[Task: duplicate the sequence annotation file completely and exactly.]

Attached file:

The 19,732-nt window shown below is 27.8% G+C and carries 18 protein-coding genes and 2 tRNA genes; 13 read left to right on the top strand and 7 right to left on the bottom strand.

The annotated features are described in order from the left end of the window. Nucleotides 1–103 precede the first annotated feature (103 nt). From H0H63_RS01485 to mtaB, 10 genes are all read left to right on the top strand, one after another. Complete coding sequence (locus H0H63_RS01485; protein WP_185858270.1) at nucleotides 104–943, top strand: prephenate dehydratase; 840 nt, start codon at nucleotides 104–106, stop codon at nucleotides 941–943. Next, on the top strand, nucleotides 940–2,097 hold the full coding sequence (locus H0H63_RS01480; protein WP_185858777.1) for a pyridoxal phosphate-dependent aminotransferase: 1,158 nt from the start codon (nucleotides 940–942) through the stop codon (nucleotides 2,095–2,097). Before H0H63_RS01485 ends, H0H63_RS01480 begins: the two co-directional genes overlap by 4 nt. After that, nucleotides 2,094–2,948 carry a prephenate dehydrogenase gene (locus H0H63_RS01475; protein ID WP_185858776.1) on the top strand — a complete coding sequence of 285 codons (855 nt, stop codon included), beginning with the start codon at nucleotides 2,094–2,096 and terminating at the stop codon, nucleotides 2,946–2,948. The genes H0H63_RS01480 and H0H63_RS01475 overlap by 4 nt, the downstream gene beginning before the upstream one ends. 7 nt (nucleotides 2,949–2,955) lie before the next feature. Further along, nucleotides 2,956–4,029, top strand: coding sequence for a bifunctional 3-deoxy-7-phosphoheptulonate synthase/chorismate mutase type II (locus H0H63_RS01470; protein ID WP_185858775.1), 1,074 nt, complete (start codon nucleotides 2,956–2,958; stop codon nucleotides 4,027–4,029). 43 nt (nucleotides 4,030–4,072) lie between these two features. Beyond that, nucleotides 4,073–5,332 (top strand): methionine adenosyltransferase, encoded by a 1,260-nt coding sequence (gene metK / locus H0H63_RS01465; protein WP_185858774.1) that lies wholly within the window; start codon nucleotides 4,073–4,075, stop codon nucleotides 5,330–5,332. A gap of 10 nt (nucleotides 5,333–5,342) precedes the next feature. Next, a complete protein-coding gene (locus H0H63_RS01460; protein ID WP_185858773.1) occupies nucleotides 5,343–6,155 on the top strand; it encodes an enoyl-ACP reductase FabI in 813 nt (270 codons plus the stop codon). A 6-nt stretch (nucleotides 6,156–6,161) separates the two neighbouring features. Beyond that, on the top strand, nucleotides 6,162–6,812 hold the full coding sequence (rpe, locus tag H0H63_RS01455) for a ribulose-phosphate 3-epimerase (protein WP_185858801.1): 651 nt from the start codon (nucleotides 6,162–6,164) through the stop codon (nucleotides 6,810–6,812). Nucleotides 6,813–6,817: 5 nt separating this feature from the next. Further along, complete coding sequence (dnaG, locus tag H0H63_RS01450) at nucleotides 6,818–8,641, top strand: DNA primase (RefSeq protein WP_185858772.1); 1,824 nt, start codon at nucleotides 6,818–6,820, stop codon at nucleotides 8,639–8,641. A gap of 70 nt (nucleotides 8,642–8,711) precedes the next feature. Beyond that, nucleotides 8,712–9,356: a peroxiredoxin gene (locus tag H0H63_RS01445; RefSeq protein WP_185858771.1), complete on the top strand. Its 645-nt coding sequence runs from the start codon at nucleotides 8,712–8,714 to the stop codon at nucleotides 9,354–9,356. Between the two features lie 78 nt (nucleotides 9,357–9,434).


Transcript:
The 19,732-nt window shown below is 27.8% G+C and carries 18 protein-coding genes and 2 tRNA genes; 13 read left to right on the top strand and 7 right to left on the bottom strand.

The annotated features are described in order from the left end of the window. Nucleotides 1–103 precede the first annotated feature (103 nt). From H0H63_RS01485 to mtaB, 10 genes are all read left to right on the top strand, one after another. Complete coding sequence (locus H0H63_RS01485; protein WP_185858270.1) at nucleotides 104–943, top strand: prephenate dehydratase; 840 nt, start codon at nucleotides 104–106, stop codon at nucleotides 941–943. Next, on the top strand, nucleotides 940–2,097 hold the full coding sequence (locus H0H63_RS01480; protein WP_185858777.1) for a pyridoxal phosphate-dependent aminotransferase: 1,158 nt from the start codon (nucleotides 940–942) through the stop codon (nucleotides 2,095–2,097). Before H0H63_RS01485 ends, H0H63_RS01480 begins: the two co-directional genes overlap by 4 nt. After that, nucleotides 2,094–2,948 carry a prephenate dehydrogenase gene (locus H0H63_RS01475; protein ID WP_185858776.1) on the top strand — a complete coding sequence of 285 codons (855 nt, stop codon included), beginning with the start codon at nucleotides 2,094–2,096 and terminating at the stop codon, nucleotides 2,946–2,948. The genes H0H63_RS01480 and H0H63_RS01475 overlap by 4 nt, the downstream gene beginning before the upstream one ends. 7 nt (nucleotides 2,949–2,955) lie before the next feature. Further along, nucleotides 2,956–4,029, top strand: coding sequence for a bifunctional 3-deoxy-7-phosphoheptulonate synthase/chorismate mutase type II (locus H0H63_RS01470; protein ID WP_185858775.1), 1,074 nt, complete (start codon nucleotides 2,956–2,958; stop codon nucleotides 4,027–4,029). 43 nt (nucleotides 4,030–4,072) lie between these two features. Beyond that, nucleotides 4,073–5,332 (top strand): methionine adenosyltransferase, encoded by a 1,260-nt coding sequence (gene metK / locus H0H63_RS01465; protein WP_185858774.1) that lies wholly within the window; start codon nucleotides 4,073–4,075, stop codon nucleotides 5,330–5,332. A gap of 10 nt (nucleotides 5,333–5,342) precedes the next feature. Next, a complete protein-coding gene (locus H0H63_RS01460; protein ID WP_185858773.1) occupies nucleotides 5,343–6,155 on the top strand; it encodes an enoyl-ACP reductase FabI in 813 nt (270 codons plus the stop codon). A 6-nt stretch (nucleotides 6,156–6,161) separates the two neighbouring features. Beyond that, on the top strand, nucleotides 6,162–6,812 hold the full coding sequence (rpe, locus tag H0H63_RS01455) for a ribulose-phosphate 3-epimerase (protein WP_185858801.1): 651 nt from the start codon (nucleotides 6,162–6,164) through the stop codon (nucleotides 6,810–6,812). Nucleotides 6,813–6,817: 5 nt separating this feature from the next. Further along, complete coding sequence (dnaG, locus tag H0H63_RS01450) at nucleotides 6,818–8,641, top strand: DNA primase (RefSeq protein WP_185858772.1); 1,824 nt, start codon at nucleotides 6,818–6,820, stop codon at nucleotides 8,639–8,641. A gap of 70 nt (nucleotides 8,642–8,711) precedes the next feature. Beyond that, nucleotides 8,712–9,356: a peroxiredoxin gene (locus tag H0H63_RS01445; RefSeq protein WP_185858771.1), complete on the top strand. Its 645-nt coding sequence runs from the start codon at nucleotides 8,712–8,714 to the stop codon at nucleotides 9,354–9,356. Between the two features lie 78 nt (nucleotides 9,357–9,434).